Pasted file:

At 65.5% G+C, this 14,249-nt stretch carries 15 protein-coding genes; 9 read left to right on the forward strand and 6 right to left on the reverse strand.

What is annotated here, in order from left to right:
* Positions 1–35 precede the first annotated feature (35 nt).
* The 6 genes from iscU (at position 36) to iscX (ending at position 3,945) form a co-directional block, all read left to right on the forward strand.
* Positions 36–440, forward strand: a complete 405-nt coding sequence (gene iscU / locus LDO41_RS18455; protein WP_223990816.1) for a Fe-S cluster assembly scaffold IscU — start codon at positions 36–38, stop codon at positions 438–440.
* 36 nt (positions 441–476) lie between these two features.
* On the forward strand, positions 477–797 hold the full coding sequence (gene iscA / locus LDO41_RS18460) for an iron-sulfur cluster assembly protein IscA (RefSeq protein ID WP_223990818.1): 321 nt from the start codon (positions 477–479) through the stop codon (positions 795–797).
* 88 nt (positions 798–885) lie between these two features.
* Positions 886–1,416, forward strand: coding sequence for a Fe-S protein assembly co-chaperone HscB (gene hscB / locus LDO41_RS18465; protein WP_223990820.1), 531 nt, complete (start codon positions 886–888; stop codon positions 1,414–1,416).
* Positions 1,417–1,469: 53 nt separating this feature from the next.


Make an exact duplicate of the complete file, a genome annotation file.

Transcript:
At 65.5% G+C, this 14,249-nt stretch carries 15 protein-coding genes; 9 read left to right on the forward strand and 6 right to left on the reverse strand.

What is annotated here, in order from left to right:
* Positions 1–35 precede the first annotated feature (35 nt).
* The 6 genes from iscU (at position 36) to iscX (ending at position 3,945) form a co-directional block, all read left to right on the forward strand.
* Positions 36–440, forward strand: a complete 405-nt coding sequence (gene iscU / locus LDO41_RS18455; protein WP_223990816.1) for a Fe-S cluster assembly scaffold IscU — start codon at positions 36–38, stop codon at positions 438–440.
* 36 nt (positions 441–476) lie between these two features.
* On the forward strand, positions 477–797 hold the full coding sequence (gene iscA / locus LDO41_RS18460) for an iron-sulfur cluster assembly protein IscA (RefSeq protein ID WP_223990818.1): 321 nt from the start codon (positions 477–479) through the stop codon (positions 795–797).
* 88 nt (positions 798–885) lie between these two features.
* Positions 886–1,416, forward strand: coding sequence for a Fe-S protein assembly co-chaperone HscB (gene hscB / locus LDO41_RS18465; protein WP_223990820.1), 531 nt, complete (start codon positions 886–888; stop codon positions 1,414–1,416).
* Positions 1,417–1,469: 53 nt separating this feature from the next.